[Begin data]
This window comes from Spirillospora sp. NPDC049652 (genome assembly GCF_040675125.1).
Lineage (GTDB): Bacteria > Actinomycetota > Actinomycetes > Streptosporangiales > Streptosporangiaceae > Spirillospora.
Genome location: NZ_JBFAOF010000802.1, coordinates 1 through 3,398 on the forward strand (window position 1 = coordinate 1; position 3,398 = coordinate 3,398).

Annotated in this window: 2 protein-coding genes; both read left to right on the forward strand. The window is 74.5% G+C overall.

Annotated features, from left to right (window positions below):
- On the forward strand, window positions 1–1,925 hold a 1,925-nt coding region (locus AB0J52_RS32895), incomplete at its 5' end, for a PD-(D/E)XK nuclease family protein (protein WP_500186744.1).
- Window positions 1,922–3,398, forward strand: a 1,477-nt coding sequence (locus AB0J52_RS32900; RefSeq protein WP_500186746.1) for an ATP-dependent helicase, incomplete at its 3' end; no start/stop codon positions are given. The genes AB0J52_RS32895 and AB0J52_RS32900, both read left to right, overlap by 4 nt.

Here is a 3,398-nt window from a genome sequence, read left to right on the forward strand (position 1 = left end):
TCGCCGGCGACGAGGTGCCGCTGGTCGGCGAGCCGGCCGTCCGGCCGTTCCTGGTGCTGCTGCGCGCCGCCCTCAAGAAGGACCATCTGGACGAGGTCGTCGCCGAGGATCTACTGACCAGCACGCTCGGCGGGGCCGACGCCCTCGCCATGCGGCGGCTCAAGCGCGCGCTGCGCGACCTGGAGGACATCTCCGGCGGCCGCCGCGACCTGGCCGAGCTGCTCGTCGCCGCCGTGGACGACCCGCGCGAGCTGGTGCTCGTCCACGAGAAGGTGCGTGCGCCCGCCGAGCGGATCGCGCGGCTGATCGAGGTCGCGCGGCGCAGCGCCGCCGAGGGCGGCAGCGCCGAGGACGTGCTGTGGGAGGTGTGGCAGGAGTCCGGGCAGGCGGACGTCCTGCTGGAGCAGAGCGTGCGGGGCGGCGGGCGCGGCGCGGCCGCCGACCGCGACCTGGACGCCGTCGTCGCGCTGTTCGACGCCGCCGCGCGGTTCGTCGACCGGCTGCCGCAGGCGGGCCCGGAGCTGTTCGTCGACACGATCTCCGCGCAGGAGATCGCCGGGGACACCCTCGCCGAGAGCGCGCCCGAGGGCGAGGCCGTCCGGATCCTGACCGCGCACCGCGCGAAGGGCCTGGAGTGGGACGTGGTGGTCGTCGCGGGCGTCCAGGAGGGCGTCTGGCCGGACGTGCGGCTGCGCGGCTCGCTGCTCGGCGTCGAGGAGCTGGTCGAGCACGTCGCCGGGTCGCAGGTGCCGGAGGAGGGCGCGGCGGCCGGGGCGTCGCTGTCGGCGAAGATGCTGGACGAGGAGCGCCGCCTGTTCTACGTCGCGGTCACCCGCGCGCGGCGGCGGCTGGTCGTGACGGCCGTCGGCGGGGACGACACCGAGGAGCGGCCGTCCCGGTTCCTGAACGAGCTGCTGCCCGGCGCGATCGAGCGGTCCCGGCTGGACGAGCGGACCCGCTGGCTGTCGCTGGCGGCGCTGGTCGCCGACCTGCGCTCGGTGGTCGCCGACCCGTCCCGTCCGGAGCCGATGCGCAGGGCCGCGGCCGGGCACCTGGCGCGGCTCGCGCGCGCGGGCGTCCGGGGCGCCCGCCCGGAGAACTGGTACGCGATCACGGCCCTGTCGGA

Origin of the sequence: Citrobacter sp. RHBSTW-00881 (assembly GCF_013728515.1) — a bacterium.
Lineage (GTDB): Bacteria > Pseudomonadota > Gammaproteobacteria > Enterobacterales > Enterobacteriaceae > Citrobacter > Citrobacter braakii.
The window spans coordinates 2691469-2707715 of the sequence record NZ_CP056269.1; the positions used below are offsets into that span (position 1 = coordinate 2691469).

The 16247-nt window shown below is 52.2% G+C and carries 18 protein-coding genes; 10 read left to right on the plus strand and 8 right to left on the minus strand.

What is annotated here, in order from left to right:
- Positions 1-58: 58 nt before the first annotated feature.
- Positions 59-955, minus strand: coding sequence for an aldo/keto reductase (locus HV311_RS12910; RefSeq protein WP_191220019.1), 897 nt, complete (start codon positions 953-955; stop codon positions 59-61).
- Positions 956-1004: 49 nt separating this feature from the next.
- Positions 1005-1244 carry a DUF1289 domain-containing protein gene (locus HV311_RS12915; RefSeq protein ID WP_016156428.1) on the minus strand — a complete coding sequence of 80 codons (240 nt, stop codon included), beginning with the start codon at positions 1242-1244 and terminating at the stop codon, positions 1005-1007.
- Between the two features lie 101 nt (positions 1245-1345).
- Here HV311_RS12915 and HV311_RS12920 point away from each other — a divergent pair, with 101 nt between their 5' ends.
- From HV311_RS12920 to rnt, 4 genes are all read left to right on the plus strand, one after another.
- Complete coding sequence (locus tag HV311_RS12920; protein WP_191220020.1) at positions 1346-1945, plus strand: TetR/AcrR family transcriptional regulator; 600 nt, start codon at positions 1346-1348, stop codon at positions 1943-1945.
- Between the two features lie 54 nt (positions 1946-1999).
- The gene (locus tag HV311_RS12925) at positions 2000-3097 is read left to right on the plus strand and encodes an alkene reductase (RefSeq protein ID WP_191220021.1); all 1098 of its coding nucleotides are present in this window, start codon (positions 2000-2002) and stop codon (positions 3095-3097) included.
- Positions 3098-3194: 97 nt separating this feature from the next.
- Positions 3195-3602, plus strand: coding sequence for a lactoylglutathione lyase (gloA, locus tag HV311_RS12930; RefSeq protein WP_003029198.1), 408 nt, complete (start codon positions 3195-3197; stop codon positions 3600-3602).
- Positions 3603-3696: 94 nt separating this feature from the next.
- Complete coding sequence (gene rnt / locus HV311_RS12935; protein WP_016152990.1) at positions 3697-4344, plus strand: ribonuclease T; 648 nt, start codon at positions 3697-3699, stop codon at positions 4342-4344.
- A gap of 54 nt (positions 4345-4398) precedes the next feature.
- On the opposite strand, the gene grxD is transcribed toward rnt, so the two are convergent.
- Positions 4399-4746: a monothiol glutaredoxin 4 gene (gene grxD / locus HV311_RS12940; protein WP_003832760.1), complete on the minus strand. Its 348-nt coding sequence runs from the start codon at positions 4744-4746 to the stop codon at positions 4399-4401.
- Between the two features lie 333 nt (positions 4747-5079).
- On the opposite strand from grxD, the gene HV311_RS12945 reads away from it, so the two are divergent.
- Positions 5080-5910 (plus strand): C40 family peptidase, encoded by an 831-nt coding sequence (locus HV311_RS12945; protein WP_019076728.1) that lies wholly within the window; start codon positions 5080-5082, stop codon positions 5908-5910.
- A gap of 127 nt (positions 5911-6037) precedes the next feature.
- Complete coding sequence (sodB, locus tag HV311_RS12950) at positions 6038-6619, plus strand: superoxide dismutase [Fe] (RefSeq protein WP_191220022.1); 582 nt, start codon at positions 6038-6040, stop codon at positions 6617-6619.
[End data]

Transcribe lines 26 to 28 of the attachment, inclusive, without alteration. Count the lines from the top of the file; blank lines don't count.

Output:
- Positions 3195-3602, plus strand: coding sequence for a lactoylglutathione lyase (gloA, locus tag HV311_RS12930; RefSeq protein WP_003029198.1), 408 nt, complete (start codon positions 3195-3197; stop codon positions 3600-3602).
- Positions 3603-3696: 94 nt separating this feature from the next.
- Complete coding sequence (gene rnt / locus HV311_RS12935; protein WP_016152990.1) at positions 3697-4344, plus strand: ribonuclease T; 648 nt, start codon at positions 3697-3699, stop codon at positions 4342-4344.